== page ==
Love Song Cacophony — An Atlanta Word Works Original

  |  Topic: Atlanta Word Works, Poetry
By Ogechi N. Ofodu

Atlanta WordWorks Wednesday #ATLWWW

Weekly poems from your Team Atlanta representatives of Brave New Voices 2017

Ever Elon Taylor, better known as Jaha Bella, 17, is rising senior of the founding class of Cristo Rey Jesuit High School — home of the Flames and the Falcons — as well as a member of ATL Word Works Brave New Voices 2017 Team. Enhanced by a wealth of knowledge, an eloquent blackity womanist diction, and an inviting smile and spirit that could make the sun jealous, Jaha’s poetry takes you into her world and makes you feel safe there. We are lit lit to watch her spit this summer.

Read her poem below.

“Love Song Cacophony”

This poem is an ode to my grannie panties that tongue kiss my waistbeads when I walk

To the seams in my jeans that split when I sit because their fabric cannot fathom the majesty of my hips

To my lips

And my slight lisp

And the unlady like way I trip

And to my bitch face

That is never resting

To my confused sexuality and curl pattern

To being too “black girl militant” for your taste cuz you ain’t neva been full before

And to all the ugly and undesirable things that make me “colored”

 

Ode to the skinny girl living inside me that I still pray to

And the food fights she causes in my stomach

To starving myself so I don’t gotta be a war zone at dinner

 

Ode to my blues

To the albums I use to soothe the bite marks in my tongue

Cuz sometimes I tire of white women speaking for me

Sometimes I tire of black men telling me not to speak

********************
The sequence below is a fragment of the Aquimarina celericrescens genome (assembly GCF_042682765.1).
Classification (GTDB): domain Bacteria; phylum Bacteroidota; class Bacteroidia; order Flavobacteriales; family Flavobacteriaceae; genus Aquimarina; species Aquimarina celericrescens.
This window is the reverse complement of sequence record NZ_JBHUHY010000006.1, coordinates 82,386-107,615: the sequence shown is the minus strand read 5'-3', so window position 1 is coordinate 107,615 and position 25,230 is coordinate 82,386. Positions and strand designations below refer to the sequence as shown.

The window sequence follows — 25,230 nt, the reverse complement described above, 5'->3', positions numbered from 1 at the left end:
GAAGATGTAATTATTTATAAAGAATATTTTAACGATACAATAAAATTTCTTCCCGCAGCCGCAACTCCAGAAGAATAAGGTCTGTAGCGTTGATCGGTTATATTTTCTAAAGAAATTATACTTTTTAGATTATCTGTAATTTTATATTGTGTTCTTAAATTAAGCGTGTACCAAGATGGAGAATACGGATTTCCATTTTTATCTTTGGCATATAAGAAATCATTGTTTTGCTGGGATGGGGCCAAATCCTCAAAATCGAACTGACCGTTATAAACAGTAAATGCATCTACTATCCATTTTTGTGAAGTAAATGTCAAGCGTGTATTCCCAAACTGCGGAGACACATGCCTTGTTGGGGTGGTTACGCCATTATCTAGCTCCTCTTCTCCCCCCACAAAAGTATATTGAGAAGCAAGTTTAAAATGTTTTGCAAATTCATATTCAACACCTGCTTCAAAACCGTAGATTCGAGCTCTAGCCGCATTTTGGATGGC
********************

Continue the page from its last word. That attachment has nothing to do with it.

Sometimes I just want a seat at the table without offering myself up as the sacrifice

 

Ode to my body

That I am still convincing myself belongs to me

To the foreign sheets I have made in

To men I have been made home for

the broken boys I have made love to cuz they mama ain’t love them right

 

Ode to my bed

That made too much room for should have beens

Made it okay to be spoken to in earthquakes

Made us shatter

Call it love

And confuse our brokenness

Made me carry their baggage

 

Ode to the nights I cannot untattoo myself out of

To how dead gods phone was when I begged to be held

To finding God in my sister’s arms when I thought I didn’t need her anymore

To finding God in my words when I thought that world didn’t need me anymore

 

Ode to the poems whose first drags were suicide notes

To the day I found bravery in being afraid to die more than I was afraid to try again

 

Ode to the fact that I got more bars than I got boobs

Know more about how to calculate an asymptote than how much jiggle my ass can hold

 

Ode to not feeling black enough to twerk but still black enough to be made into a church

To worshiping the mosaic of my being the right way

To never letting another man think he could possibly love me as good as I love me

To being the only one to call my body home because you will wait to be invited in

 

This poem is an ode to becoming the inferno I want to see in the world

To being a Zora Neale Hurston in a classroom of Mark Twains

to being a living testament of how beautiful broken glass can really be

To the air in my chest for never letting up on me

To my niece

And my lil cousin

And all the colored girls with confused sexualities and curl patterns

For making sure I knew

My poem

Just wasn’t over yet

Interested in Slam Poetry?

Stay updated with VOXATL.COM to read a piece from each member of Brave New Voice’s Team Atlanta and the coaches of Atlanta Word Works.

Brave New Voices International Youth Poetry Festival is an annual slam poetry competition for poets ages 13 to 19. This year the festival will convene in the Bay Area, California, July 19-22.

Use #TeamATL #ATLWordWorks  and #WritersWednesday to keep up with weekly updates and profiles of Team Atlanta as we progress through the #JourneyToBNV17.

Atlanta Word Works offers free poetry workshops during the school year at VOX, too. Submit your own original work for publication by emailing media@voxatl.org.

 

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